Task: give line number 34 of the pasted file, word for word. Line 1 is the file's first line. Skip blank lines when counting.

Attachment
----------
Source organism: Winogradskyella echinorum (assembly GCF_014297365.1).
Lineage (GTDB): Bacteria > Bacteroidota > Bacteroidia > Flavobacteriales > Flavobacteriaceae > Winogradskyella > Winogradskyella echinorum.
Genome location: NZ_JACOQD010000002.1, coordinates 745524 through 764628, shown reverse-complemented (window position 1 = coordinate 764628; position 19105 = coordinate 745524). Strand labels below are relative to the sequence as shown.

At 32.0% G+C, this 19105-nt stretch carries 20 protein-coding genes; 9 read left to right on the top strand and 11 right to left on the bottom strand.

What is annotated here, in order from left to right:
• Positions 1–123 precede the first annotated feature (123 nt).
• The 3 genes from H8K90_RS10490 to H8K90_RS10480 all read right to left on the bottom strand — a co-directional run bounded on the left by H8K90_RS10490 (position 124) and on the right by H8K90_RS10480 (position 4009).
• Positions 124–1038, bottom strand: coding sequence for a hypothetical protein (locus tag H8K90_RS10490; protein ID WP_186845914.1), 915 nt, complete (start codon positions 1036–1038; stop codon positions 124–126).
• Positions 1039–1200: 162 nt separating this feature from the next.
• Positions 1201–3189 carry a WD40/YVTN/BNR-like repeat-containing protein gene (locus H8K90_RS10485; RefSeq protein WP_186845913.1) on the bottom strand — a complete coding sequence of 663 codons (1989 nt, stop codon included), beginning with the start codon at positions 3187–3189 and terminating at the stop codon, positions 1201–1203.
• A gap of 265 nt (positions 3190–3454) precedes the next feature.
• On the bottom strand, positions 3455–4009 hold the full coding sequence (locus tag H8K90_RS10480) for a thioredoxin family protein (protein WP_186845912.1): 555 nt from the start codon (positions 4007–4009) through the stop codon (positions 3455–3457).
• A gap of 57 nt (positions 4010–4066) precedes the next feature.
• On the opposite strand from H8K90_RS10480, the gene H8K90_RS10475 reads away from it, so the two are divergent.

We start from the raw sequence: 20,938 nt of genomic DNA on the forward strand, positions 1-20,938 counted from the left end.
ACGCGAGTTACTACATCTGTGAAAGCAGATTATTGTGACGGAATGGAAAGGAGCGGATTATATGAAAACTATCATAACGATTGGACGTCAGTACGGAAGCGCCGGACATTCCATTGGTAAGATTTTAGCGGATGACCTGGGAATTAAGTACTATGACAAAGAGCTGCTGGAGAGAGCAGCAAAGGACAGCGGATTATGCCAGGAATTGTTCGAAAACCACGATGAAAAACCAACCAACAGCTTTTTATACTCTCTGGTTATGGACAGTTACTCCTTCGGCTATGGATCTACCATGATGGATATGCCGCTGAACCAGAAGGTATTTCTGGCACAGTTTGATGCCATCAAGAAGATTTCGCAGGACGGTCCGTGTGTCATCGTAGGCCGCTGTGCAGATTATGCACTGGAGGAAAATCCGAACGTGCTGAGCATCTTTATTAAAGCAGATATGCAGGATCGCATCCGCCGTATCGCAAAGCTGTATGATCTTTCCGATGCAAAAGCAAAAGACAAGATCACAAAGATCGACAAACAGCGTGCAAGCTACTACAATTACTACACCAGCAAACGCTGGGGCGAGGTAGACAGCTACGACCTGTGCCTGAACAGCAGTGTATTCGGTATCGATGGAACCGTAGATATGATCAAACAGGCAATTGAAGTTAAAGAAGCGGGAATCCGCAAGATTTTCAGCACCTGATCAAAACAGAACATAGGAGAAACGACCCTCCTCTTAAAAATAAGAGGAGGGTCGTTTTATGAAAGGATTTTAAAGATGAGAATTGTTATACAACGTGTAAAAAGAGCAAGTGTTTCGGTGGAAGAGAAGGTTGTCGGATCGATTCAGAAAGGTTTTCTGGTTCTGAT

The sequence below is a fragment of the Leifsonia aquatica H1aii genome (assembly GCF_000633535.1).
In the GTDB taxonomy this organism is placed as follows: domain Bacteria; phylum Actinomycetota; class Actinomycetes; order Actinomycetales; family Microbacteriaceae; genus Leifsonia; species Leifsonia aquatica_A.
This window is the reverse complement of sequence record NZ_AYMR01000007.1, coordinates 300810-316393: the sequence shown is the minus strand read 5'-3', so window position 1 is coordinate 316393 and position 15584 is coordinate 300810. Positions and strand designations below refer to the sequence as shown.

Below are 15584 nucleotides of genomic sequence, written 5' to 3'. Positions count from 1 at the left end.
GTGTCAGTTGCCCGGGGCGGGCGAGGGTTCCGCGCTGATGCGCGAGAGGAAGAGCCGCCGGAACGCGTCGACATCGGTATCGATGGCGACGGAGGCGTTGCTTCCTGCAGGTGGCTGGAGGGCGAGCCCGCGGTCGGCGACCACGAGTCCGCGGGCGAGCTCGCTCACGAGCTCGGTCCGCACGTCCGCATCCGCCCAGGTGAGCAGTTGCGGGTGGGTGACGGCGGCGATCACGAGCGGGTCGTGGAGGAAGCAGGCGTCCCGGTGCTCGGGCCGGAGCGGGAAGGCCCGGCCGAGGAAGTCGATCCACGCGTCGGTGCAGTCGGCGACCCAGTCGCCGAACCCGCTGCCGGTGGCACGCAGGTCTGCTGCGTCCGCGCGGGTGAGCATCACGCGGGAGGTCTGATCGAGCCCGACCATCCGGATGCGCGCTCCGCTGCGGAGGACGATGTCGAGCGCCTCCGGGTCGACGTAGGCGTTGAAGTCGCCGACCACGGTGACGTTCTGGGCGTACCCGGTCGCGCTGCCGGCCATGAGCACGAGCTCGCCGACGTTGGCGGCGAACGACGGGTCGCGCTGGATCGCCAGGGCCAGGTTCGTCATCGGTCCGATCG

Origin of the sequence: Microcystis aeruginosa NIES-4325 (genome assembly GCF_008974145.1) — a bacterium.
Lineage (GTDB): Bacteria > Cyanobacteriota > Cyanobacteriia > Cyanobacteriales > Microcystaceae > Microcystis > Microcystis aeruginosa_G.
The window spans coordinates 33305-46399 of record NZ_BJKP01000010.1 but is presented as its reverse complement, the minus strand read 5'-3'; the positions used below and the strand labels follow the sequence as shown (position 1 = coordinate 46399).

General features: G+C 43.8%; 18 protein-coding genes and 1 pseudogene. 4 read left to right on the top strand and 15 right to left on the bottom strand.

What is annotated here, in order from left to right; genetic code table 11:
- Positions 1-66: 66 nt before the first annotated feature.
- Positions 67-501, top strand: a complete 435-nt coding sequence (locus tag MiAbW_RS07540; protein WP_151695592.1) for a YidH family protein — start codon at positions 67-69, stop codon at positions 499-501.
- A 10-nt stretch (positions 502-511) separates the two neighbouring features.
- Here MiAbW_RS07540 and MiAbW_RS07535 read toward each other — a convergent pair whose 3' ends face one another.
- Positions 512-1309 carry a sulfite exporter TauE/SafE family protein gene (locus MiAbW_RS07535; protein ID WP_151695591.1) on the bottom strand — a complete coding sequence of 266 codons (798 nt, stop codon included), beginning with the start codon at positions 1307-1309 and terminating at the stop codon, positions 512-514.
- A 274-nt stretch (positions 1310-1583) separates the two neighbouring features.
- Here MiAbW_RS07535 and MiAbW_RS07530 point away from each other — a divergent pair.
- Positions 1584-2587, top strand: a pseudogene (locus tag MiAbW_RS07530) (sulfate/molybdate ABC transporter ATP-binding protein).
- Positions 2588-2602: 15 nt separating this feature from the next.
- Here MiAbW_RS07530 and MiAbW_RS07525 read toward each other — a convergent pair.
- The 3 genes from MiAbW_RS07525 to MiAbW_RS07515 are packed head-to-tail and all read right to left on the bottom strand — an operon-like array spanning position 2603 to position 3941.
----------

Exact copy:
- Positions 1584-2587, top strand: a pseudogene (locus tag MiAbW_RS07530) (sulfate/molybdate ABC transporter ATP-binding protein).